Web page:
Woman of faith and excellence

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Barbara comes from behind Yarahapinni Mountain in North NSW, Australia. She is a leader in her community and supervisor in her council office. She is a woman of courage and an intrepid traveller with a big heart for the hurting women of the world.

It takes a brave woman to venture out into an unknown part of the world, and walk through mud and long grass in an area where few outsiders ever go. Barbara did this recently when she went to the highlands of Papua New Guinea (PNG) to spend time with people she hardly knew, yet cared about.

I have the assurance that God wanted me there and had my life planned long before I even knew it. I am grateful and humbled.

She flew on a mission plane, waited for hours besides airstrips, and was driven across slippery and scary roads to meet with the women of a remote mountain village. She slept on hard wooden beds in small primitive houses, bathed in cold mountain rivers and ate the local foods. She taught some basic sewing and cooking skills where there is no electricity and encouraged the women in their faith. Barbara trekked through mud tracks and pushed through tall kunai grass scratching her legs to get to the Sepik River. She wants to help have a bridge constructed to replace the flimsy river raft. 

She was surprised and impressed when two women from remote parts of PNG told her separately that they had seen her in a dream coming behind the new pastor to speak to them. One had the dream many years before and one did not believe she would come and stay with them in their homes. Barbara says, “I have the assurance that God wanted me there and had my life planned long before I even knew it. I am grateful and humbled.”

Now she is in Africa and again in places that rarely a visitor will go to. Barbara recently visited the women of Dagoretti, a satellite suburb out of Nairobi in Kenya. Here she met with the local pastors who had recently conducted an evangelistic campaign and seen 20 women give their hearts to Jesus. These women sell locally brewed beer to men who often use and abuse them. They work from a row of miserable tin huts. They don’t know what else they can do. They are poverty stricken and have children and extended families to care for and this is their only livelihood.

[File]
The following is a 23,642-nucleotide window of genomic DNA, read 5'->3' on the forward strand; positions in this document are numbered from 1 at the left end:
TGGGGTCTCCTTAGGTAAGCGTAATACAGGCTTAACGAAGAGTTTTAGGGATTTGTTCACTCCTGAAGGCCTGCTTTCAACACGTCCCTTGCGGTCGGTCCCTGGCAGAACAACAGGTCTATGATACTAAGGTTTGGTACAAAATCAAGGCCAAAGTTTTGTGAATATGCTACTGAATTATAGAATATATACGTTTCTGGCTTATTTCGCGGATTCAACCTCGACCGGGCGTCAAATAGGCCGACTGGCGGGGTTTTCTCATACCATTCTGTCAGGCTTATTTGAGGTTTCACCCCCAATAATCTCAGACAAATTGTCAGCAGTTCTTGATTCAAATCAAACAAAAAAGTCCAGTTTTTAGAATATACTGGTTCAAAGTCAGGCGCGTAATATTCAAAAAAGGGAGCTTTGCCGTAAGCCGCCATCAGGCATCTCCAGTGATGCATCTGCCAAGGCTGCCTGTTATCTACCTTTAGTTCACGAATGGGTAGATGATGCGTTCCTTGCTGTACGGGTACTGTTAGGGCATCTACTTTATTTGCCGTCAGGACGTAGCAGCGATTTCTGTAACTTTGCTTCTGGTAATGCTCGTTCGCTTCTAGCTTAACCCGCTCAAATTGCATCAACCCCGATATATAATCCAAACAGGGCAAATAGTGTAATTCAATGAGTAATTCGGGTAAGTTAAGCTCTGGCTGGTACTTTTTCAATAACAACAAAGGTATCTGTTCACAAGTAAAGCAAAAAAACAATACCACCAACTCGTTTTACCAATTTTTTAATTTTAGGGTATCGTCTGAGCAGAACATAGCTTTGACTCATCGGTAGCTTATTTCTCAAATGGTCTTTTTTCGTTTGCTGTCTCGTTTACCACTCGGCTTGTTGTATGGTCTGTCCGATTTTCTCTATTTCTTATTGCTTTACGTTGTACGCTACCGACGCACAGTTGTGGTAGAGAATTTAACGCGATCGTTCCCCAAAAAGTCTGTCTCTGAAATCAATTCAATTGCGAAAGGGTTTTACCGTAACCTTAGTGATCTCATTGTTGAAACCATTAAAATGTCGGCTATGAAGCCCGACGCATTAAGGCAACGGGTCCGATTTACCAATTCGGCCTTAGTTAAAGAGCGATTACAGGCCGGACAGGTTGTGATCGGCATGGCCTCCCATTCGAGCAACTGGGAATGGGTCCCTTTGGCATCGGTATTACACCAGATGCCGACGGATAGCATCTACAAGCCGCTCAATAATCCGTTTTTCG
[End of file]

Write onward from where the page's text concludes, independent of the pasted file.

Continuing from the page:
Barbara immediately got to work, obtained finance and has already set up one of the women, Florence, with funds to purchase hair cutting and styling equipment and has put her son back into school. Florence and her boy are delighted and so grateful for a better life. A new project has begun—The Dagoretti Women’s No-Beer Project—and will be expanded to help the other women.

Now Barbara has gone off to work in orphanages in Kenya and Zimbabwe before she returns home. To get to the first one was a frightening experience that involved travelling on a matatu (local bus) which took hours to locate, then longer to fill it up with passengers, before taking off. The orphanages are poor and have scores of desperately lonely and sick orphans, many physically and mentally disabled. Good management and protocols are needed and Barbara is doing her part to help. She is preparing job descriptions and procedures that will make a difference to how the orphanages are run. She is spending quality time with children who know no mother.

Her heart is already given over to the people of PNG and Africa and who knows where God will ultimately lead her. She is prepared and willing to go where He calls. The world needs more women like Barbara—women of hope, courage and faith.                                          

Joy Butler is administrative assistant and fundraiser for the Adventist health system in East Central Africa.
 

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